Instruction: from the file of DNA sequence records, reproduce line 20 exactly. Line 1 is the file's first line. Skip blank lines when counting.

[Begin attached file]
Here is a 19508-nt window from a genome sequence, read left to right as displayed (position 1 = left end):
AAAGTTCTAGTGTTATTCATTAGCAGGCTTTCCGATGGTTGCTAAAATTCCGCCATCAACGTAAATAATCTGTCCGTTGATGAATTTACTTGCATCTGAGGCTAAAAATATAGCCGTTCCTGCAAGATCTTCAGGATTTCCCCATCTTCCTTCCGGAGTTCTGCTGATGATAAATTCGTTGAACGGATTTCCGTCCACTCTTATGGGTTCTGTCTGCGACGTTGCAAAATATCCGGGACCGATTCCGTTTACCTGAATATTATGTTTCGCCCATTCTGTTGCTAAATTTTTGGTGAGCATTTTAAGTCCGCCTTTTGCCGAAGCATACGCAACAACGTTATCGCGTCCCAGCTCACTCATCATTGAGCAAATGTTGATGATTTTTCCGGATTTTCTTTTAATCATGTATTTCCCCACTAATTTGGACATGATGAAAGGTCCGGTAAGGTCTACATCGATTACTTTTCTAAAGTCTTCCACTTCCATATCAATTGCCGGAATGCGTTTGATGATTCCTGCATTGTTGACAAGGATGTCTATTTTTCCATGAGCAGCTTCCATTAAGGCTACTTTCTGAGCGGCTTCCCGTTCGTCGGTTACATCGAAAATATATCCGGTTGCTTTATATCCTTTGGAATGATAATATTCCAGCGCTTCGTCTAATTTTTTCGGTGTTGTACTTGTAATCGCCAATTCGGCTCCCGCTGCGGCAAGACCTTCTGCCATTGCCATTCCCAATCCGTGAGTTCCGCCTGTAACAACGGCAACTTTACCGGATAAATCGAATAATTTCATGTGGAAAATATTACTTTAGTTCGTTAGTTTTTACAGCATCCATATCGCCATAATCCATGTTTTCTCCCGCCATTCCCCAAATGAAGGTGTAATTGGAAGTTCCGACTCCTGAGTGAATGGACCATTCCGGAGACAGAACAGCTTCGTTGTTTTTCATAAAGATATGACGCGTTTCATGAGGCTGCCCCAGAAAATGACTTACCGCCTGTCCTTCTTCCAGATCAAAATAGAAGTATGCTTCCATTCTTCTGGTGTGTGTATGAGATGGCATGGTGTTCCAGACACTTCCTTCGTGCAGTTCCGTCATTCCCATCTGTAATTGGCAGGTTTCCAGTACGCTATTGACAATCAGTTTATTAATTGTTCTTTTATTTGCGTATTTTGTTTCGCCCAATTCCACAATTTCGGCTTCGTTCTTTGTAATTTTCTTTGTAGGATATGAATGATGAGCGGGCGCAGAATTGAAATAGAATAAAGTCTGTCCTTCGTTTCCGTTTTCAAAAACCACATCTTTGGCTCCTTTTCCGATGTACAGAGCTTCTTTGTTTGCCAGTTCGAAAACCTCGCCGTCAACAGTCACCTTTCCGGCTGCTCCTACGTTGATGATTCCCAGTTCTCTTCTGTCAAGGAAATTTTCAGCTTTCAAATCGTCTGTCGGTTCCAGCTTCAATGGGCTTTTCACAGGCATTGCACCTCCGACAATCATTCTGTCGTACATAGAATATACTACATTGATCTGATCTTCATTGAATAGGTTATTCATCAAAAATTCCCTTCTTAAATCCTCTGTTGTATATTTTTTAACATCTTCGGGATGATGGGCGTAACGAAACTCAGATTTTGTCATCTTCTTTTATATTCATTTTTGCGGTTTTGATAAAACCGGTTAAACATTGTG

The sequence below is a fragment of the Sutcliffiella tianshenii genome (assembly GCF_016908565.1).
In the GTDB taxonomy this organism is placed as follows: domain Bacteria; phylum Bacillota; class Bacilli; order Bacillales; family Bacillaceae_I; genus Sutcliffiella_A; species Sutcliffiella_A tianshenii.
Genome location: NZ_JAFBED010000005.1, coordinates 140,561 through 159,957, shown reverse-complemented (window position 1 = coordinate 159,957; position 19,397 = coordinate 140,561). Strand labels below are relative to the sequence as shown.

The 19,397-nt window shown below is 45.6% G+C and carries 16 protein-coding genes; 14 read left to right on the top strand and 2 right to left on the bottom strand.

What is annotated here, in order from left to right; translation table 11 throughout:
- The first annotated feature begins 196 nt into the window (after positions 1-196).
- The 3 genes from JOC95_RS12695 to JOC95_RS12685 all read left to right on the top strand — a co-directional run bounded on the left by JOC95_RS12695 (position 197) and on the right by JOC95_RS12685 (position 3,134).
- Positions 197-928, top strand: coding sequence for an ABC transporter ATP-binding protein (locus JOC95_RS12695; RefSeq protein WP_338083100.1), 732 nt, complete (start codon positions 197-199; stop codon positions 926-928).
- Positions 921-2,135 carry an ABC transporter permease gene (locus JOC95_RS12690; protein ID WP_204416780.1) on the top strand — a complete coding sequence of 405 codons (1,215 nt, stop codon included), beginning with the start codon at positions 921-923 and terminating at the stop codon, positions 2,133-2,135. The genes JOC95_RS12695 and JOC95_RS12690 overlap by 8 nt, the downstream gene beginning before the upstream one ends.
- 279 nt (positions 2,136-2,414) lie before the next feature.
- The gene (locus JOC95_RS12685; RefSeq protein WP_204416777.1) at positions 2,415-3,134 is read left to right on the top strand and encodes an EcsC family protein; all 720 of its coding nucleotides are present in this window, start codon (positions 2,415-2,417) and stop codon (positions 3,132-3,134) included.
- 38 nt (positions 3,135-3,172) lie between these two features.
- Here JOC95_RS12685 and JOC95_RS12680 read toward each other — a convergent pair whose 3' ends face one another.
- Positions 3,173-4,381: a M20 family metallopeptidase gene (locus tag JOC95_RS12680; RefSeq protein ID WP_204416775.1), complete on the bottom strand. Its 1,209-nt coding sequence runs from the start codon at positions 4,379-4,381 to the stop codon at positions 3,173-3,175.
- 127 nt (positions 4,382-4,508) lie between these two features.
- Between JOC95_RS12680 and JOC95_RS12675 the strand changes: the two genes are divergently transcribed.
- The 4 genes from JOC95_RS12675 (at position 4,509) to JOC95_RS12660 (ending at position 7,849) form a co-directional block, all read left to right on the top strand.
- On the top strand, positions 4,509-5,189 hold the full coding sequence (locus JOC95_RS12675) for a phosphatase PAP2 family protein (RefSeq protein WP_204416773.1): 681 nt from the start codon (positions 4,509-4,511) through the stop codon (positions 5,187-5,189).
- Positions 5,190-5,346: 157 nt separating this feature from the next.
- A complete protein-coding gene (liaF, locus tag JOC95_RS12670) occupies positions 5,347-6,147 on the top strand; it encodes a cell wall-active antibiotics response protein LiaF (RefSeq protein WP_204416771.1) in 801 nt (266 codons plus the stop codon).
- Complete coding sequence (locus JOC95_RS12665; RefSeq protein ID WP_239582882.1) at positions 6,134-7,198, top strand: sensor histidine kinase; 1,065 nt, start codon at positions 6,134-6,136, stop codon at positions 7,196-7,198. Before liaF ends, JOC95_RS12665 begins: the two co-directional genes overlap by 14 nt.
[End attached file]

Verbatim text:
- On the top strand, positions 4,509-5,189 hold the full coding sequence (locus JOC95_RS12675) for a phosphatase PAP2 family protein (RefSeq protein WP_204416773.1): 681 nt from the start codon (positions 4,509-4,511) through the stop codon (positions 5,187-5,189).